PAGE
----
We recently took a step in that direction, by testing a combined CMG and thruster system on a free-floating satellite experimentation platform during a series of parabolic flights. The flights were our first opportunity to see how well our combined CMG-thruster system could maintain a stable attitude in a microgravity environment. In the future, we hope to test a scaled-up CMG system in similar flights with human subjects.
A key consideration will be how easy the system is to use. Today, astronauts command maneuvering-unit thrusters with a hand controller through their bulky gloves. A hands-free interface, perhaps controlled using foot pedals or voice commands, might ultimately prove simpler.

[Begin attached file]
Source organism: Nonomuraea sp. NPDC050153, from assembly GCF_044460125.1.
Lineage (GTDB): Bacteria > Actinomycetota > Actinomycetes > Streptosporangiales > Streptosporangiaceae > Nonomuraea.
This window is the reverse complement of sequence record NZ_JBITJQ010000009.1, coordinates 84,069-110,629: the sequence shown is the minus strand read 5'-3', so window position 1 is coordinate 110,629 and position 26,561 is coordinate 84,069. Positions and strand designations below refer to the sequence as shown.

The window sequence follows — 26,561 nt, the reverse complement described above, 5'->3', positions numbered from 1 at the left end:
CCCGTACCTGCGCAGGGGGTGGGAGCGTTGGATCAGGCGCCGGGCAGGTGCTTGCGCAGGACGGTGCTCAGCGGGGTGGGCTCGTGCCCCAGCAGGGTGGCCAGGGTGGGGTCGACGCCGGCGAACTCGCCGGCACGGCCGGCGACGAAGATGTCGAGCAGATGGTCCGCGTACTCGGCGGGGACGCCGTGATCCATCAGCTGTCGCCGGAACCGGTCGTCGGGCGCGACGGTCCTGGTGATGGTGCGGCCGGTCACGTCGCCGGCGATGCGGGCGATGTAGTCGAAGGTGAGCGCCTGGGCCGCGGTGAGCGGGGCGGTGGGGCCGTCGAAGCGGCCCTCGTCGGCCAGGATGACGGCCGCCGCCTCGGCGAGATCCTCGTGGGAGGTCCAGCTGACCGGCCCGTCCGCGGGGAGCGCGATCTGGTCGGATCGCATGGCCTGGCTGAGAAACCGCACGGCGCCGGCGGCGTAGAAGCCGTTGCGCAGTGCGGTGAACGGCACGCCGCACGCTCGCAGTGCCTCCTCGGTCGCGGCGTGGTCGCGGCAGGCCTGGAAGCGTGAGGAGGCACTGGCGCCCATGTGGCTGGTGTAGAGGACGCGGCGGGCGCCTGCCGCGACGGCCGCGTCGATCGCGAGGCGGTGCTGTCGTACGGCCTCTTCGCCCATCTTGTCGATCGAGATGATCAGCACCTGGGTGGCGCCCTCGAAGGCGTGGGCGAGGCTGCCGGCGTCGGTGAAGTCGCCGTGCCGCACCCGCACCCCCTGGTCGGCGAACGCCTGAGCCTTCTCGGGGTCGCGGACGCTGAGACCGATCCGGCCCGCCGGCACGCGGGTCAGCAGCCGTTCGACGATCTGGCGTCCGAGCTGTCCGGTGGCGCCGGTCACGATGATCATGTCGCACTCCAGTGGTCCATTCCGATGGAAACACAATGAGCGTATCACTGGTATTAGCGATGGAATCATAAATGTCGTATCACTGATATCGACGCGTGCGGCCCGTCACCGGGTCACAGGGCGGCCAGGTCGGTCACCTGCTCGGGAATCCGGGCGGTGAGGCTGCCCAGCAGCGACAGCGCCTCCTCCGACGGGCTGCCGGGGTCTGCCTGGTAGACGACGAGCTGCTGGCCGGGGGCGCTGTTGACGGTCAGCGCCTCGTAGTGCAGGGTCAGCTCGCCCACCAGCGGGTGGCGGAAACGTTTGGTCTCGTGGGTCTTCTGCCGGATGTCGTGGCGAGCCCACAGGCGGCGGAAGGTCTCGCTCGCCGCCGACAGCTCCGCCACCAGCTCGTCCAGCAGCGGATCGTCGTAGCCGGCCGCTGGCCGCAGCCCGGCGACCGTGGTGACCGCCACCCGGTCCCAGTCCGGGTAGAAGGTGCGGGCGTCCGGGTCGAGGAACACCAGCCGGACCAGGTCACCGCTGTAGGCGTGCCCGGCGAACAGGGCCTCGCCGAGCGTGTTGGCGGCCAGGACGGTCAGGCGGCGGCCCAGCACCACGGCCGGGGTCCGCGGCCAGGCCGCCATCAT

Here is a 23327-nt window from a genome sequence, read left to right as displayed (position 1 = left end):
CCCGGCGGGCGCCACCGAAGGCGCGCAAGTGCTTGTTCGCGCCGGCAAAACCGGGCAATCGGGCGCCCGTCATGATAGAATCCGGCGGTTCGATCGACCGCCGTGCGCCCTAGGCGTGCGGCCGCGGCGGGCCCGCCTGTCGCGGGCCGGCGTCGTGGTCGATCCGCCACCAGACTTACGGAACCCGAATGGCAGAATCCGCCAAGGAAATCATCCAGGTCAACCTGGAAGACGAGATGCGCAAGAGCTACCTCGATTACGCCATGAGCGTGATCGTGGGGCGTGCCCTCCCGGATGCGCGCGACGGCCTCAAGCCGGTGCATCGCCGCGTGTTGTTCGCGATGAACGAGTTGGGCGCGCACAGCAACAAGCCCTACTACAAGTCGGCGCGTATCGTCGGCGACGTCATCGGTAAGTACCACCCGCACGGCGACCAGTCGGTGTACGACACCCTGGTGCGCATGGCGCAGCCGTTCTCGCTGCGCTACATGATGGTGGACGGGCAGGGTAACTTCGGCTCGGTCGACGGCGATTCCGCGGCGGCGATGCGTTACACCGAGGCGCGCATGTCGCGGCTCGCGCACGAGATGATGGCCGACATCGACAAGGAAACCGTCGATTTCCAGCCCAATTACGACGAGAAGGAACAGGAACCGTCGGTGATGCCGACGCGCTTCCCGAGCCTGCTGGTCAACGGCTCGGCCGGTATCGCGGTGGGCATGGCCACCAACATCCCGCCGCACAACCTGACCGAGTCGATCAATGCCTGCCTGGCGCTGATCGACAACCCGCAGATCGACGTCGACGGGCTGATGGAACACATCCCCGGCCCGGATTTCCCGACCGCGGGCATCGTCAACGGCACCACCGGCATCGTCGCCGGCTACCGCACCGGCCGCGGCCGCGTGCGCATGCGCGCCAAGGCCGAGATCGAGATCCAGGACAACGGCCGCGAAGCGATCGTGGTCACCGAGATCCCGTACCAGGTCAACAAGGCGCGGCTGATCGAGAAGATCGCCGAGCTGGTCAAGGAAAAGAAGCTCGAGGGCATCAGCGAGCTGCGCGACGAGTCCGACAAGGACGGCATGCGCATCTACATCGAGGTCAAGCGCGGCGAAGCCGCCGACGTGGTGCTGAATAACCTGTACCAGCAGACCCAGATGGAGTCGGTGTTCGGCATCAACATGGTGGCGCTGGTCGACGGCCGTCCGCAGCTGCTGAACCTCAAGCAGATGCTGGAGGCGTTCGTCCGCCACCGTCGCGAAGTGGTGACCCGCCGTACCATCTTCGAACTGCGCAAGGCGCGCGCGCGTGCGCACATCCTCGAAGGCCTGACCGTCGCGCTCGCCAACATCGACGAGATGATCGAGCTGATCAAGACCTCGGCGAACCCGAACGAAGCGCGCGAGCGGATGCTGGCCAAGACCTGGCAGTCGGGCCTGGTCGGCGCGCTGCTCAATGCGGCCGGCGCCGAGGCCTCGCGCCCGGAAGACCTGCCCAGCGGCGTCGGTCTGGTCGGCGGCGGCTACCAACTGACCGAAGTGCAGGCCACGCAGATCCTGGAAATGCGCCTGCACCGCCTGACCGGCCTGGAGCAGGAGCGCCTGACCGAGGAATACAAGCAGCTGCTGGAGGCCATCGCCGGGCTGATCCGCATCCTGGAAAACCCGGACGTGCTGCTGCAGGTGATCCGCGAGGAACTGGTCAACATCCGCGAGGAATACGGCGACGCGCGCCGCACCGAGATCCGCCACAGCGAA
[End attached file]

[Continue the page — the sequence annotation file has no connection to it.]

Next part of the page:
We’re still in the early days of figuring out how to make long-duration flights safer and finding ways for astronauts to perform well outside their craft without having to rely on handholds and tethers. The gyroscope systems we’re working on should indeed help combat some of the problematic effects of weightlessness. A decade from now, space might feel a little less ethereal for astronauts than it does now. And that will be a good thing.
This article originally appeared in print as “A New Spin on Space Suits.”
About the Authors
Michele Carpenter and Kevin Duda are engineers with Draper Laboratory, in Cambridge, Mass. Of the two research projects they describe in this feature, Duda has focused on using control moment gyroscopes on astronaut flight suits to provide resistance. Carpenter has been working on jet-pack versions of the devices and recently joined a team on a series of parabolic flights to test the technology in zero gravity.